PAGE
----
5. Sleep More or Less –
The reason why I suggest sleeping more or less depends on your current habits. You may need more sleep if you have insomnia or have too much going on in your life. On the other hand if you are sleeping too much, it might be a sign of depression or another medical concern. Creating a sleep routine with good sleep hygiene can help you attain your own personal optimal level of adequate sleep. If you need more sleep make sure you have a dark, cold environment, diffuse essential oils and use white noise or nature sounds to help lull you to sleep. If you are sleeping too much, set your alarm for 15-30 minutes earlier than you would like and consciously make an effort not to hit snooze. Other factors that impact sleep include; the quality of your sheets, your bed itself, the use of electronic devices (emitting too much blue light), and diagnosed mental and physical illness. What you don’t know can hurt you , so make sure you check with your doctor to rule out medical conditions. This is my favorite sleep mask and helps with headaches too! For more on external sleep factors click here.
6. Avoid Watching the News –
If you’re anything like me, the events of the world can get to you. These days you don’t know if what you are watching or listening to is real or fake. Did you know that the majority of news broadcasts are owned by a limited number of companies? These companies have say over what is shown in the media (think about that for just a minute). The news can then makes it’s way to social media. Most news stories aren’t that positive to begin with and play on our fears. Ultimately “news” is a business and they are trying to keep us tuned in 24/7. They know that psychologically we want to know every detail about such and such crisis and they exploit that. Research has shown that watching this negativity tends to make viewers catastrophise and worry more, leading to more stress. If you must stay informed, set limits on the time you spend watching negative news stories and make sure you trust the source.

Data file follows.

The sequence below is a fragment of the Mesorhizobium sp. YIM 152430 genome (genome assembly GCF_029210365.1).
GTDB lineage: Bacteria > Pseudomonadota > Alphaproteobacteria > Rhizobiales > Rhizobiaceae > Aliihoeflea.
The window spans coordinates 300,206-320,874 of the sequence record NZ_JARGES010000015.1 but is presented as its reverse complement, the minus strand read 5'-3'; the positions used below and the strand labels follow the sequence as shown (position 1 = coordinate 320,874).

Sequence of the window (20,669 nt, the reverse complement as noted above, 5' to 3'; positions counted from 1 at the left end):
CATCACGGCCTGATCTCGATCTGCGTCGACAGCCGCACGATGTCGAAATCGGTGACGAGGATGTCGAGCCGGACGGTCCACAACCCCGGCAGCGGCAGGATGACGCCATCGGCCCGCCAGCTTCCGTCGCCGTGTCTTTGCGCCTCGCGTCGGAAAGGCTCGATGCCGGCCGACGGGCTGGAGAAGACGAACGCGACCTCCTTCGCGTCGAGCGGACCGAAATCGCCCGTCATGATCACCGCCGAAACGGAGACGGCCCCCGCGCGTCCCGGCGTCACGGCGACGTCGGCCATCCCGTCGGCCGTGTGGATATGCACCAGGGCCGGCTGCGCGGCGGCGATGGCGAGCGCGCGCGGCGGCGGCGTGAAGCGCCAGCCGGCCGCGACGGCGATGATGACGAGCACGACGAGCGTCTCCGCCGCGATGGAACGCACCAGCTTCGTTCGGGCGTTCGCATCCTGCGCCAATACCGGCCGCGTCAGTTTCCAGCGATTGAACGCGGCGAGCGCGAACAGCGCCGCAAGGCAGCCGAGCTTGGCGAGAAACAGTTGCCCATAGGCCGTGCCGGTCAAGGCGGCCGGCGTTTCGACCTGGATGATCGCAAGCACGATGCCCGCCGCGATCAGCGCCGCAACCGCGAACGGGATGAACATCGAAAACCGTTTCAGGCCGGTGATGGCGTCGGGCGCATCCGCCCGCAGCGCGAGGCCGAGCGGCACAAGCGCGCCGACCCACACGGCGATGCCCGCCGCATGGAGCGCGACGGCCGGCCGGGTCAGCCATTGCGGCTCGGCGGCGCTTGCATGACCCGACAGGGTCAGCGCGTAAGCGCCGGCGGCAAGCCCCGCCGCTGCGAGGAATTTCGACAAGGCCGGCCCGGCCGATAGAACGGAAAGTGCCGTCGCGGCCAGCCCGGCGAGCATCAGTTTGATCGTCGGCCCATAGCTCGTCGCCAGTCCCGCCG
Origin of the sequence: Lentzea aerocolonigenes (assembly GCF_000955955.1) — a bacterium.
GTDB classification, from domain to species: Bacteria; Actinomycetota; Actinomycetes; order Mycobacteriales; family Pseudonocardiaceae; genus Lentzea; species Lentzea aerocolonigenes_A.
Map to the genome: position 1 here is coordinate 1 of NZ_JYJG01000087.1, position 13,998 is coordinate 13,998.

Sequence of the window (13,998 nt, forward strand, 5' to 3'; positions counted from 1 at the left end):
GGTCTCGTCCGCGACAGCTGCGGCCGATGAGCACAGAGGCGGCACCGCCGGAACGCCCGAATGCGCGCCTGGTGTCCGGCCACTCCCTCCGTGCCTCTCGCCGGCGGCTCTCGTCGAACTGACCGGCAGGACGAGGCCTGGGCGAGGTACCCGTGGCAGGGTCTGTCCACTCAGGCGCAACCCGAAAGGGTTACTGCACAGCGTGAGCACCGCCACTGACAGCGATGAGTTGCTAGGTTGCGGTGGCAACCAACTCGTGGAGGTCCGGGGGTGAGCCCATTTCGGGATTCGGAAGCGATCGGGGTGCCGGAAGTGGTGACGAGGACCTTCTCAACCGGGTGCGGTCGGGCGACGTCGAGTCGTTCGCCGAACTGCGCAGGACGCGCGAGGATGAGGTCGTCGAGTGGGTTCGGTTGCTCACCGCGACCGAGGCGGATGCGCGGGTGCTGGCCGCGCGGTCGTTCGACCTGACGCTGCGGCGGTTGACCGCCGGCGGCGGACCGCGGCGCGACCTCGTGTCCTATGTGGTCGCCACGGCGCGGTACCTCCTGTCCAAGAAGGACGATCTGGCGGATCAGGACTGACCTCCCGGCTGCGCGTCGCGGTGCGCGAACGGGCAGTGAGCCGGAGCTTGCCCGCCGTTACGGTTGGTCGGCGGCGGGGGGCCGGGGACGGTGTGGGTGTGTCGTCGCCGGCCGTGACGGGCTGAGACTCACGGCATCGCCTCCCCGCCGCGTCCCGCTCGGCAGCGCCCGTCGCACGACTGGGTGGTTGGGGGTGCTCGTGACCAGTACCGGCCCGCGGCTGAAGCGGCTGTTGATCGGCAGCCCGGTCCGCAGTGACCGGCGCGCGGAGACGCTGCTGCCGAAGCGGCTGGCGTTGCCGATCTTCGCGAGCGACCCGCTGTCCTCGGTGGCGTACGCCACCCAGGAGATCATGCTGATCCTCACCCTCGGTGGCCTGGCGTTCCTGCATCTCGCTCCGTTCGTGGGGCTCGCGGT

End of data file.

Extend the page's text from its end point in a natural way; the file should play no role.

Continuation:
7. Set Boundaries and Say No –
Setting boundaries and saying no takes practice. We do not want to hurt others feelings and therefore we sometimes over commit ourselves out of guilt. You are paying a big price for your peace of mind. Keep in mind that being overloaded is individual to each person. Just because your co-worker can juggle 10 projects with apparent ease doesn’t mean you could or should. Only you know what’s too much for you. Saying no isn’t selfish, just like saying yes to everything isn’t healthy. Doing too much can make you super stressed and sick. Watch out for those energy vampires that will keep trying to suck as much out of you as they can.
A fellow blogger over at Live Mentally Well, mentions setting priorities. Try setting priorities with which you can identify and know what would be a hard “yes” and a hard “no” going forward. If it’s something you feel strongly about, by all means do it. If not, take a pass. An example would be always saying yes to self-care, but always saying no to selling all of your daughters Girl Scout Cookies. Weigh the stress factors; how long you will need to be invested, what will be invested and if there are other ways to help or accomplish something easier. Finally, stop feeling guilty or obligated to do something. If you want to do it…do it! If you don’t want to, don’t do it…it’s that simple (truly).